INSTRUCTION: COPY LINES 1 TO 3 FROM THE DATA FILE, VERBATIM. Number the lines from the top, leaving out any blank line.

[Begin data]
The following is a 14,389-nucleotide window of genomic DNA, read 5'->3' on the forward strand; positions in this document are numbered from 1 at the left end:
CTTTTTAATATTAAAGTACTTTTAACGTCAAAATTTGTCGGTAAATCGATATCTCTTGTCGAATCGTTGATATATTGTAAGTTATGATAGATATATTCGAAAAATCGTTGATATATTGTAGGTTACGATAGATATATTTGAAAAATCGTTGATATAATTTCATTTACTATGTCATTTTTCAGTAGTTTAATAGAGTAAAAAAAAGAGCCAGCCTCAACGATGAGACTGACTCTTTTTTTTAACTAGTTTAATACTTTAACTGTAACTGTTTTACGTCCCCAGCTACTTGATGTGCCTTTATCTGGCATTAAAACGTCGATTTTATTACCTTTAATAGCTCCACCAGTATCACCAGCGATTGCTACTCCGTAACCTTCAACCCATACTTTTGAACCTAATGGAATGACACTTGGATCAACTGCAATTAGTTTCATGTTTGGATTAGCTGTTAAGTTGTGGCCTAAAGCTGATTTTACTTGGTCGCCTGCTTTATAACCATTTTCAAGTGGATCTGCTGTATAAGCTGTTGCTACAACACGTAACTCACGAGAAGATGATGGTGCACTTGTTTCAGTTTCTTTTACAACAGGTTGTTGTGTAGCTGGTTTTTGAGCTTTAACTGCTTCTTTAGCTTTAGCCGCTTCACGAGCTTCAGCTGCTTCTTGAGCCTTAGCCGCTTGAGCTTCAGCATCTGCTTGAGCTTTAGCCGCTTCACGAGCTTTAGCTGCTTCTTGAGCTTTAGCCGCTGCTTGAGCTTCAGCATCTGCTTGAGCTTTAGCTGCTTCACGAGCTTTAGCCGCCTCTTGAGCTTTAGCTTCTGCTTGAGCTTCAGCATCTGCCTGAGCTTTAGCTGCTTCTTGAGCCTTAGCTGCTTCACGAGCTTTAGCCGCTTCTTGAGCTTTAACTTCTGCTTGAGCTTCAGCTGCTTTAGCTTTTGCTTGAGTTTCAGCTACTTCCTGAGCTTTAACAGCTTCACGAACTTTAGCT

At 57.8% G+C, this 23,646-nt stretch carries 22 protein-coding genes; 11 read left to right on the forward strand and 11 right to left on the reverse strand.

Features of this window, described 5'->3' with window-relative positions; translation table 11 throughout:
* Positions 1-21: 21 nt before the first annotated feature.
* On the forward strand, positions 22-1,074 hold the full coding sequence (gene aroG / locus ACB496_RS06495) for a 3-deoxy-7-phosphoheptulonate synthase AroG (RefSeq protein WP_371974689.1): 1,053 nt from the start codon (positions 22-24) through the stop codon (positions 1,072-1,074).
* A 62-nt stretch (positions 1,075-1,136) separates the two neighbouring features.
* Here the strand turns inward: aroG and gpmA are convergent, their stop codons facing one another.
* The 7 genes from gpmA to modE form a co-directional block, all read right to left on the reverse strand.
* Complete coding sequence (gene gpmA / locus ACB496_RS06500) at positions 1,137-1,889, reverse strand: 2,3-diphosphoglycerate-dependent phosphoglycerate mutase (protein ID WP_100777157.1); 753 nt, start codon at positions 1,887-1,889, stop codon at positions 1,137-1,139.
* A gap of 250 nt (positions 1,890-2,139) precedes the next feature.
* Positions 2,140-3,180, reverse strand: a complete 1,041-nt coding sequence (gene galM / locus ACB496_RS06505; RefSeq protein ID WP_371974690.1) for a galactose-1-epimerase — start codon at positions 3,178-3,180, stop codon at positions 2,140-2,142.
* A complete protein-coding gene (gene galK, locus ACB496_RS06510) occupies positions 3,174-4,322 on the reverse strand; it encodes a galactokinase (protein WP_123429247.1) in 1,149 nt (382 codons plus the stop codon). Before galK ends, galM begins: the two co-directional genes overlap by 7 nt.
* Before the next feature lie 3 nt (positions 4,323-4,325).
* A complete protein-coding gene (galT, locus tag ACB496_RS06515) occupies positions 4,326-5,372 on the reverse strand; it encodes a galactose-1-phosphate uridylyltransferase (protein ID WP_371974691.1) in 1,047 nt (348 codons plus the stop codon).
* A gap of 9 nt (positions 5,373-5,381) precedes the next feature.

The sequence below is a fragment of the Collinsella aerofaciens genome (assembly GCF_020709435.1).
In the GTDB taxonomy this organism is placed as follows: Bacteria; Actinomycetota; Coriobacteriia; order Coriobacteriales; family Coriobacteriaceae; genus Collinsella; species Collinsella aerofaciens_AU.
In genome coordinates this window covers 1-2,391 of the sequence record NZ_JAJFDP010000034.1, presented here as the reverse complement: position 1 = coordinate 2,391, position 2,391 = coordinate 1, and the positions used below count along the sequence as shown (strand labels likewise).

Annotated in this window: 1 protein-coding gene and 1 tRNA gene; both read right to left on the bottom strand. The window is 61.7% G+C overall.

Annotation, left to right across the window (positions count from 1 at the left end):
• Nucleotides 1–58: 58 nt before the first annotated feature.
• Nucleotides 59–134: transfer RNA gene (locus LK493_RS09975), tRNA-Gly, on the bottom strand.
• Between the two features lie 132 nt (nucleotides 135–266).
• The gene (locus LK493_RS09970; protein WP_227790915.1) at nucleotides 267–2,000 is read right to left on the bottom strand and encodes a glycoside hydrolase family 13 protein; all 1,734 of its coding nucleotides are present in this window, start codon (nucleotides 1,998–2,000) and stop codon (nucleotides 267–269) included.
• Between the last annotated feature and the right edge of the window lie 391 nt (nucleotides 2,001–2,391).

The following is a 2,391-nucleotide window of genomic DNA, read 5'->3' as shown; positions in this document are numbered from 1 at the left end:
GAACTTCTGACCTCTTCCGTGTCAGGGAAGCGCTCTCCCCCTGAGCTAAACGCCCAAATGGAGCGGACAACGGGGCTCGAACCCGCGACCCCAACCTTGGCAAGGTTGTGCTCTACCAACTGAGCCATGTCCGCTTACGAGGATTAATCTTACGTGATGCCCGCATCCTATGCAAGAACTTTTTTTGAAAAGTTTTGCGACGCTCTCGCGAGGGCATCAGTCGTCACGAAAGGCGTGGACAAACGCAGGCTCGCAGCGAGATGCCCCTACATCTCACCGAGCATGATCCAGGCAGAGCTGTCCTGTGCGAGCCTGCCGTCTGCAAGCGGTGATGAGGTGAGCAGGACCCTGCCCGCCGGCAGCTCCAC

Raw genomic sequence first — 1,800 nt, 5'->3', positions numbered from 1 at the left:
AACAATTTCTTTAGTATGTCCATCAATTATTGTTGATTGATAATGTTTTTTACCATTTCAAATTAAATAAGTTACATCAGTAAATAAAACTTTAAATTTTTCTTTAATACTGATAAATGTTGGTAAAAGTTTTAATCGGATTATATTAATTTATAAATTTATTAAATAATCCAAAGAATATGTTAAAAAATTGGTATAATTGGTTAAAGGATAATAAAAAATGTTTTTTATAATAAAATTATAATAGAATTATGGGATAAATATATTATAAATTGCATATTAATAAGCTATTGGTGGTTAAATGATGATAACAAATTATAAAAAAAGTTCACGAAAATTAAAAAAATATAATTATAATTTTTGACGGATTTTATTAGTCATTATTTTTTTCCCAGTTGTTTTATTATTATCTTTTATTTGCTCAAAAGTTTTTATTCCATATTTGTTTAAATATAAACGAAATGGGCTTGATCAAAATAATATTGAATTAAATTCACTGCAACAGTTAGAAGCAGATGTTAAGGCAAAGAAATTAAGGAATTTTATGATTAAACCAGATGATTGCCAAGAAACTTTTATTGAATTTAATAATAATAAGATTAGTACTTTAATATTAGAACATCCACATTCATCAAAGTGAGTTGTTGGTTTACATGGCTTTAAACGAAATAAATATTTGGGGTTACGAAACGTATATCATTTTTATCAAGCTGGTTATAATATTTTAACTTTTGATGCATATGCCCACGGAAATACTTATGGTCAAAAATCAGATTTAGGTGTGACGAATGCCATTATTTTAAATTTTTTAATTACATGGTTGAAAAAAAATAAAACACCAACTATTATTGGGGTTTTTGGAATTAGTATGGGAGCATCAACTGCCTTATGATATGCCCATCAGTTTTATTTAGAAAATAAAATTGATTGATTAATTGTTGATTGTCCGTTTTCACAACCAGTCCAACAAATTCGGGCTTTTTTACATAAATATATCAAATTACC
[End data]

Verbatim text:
The following is a 14,389-nucleotide window of genomic DNA, read 5'->3' on the forward strand; positions in this document are numbered from 1 at the left end:
CTTTTTAATATTAAAGTACTTTTAACGTCAAAATTTGTCGGTAAATCGATATCTCTTGTCGAATCGTTGATATATTGTAAGTTATGATAGATATATTCGAAAAATCGTTGATATATTGTAGGTTACGATAGATATATTTGAAAAATCGTTGATATAATTTCATTTACTATGTCATTTTTCAGTAGTTTAATAGAGTAAAAAAAAGAGCCAGCCTCAACGATGAGACTGACTCTTTTTTTTAACTAGTTTAATACTTTAACTGTAACTGTTTTACGTCCCCAGCTACTTGATGTGCCTTTATCTGGCATTAAAACGTCGATTTTATTACCTTTAATAGCTCCACCAGTATCACCAGCGATTGCTACTCCGTAACCTTCAACCCATACTTTTGAACCTAATGGAATGACACTTGGATCAACTGCAATTAGTTTCATGTTTGGATTAGCTGTTAAGTTGTGGCCTAAAGCTGATTTTACTTGGTCGCCTGCTTTATAACCATTTTCAAGTGGATCTGCTGTATAAGCTGTTGCTACAACACGTAACTCACGAGAAGATGATGGTGCACTTGTTTCAGTTTCTTTTACAACAGGTTGTTGTGTAGCTGGTTTTTGAGCTTTAACTGCTTCTTTAGCTTTAGCCGCTTCACGAGCTTCAGCTGCTTCTTGAGCCTTAGCCGCTTGAGCTTCAGCATCTGCTTGAGCTTTAGCCGCTTCACGAGCTTTAGCTGCTTCTTGAGCTTTAGCCGCTGCTTGAGCTTCAGCATCTGCTTGAGCTTTAGCTGCTTCACGAGCTTTAGCCGCCTCTTGAGCTTTAGCTTCTGCTTGAGCTTCAGCATCTGCCTGAGCTTTAGCTGCTTCTTGAGCCTTAGCTGCTTCACGAGCTTTAGCCGCTTCTTGAGCTTTAACTTCTGCTTGAGCTTCAGCTGCTTTAGCTTTTGCTTGAGTTTCAGCTACTTCCTGAGCTTTAACAGCTTCACGAACTTTAGCT

At 57.8% G+C, this 23,646-nt stretch carries 22 protein-coding genes; 11 read left to right on the forward strand and 11 right to left on the reverse strand.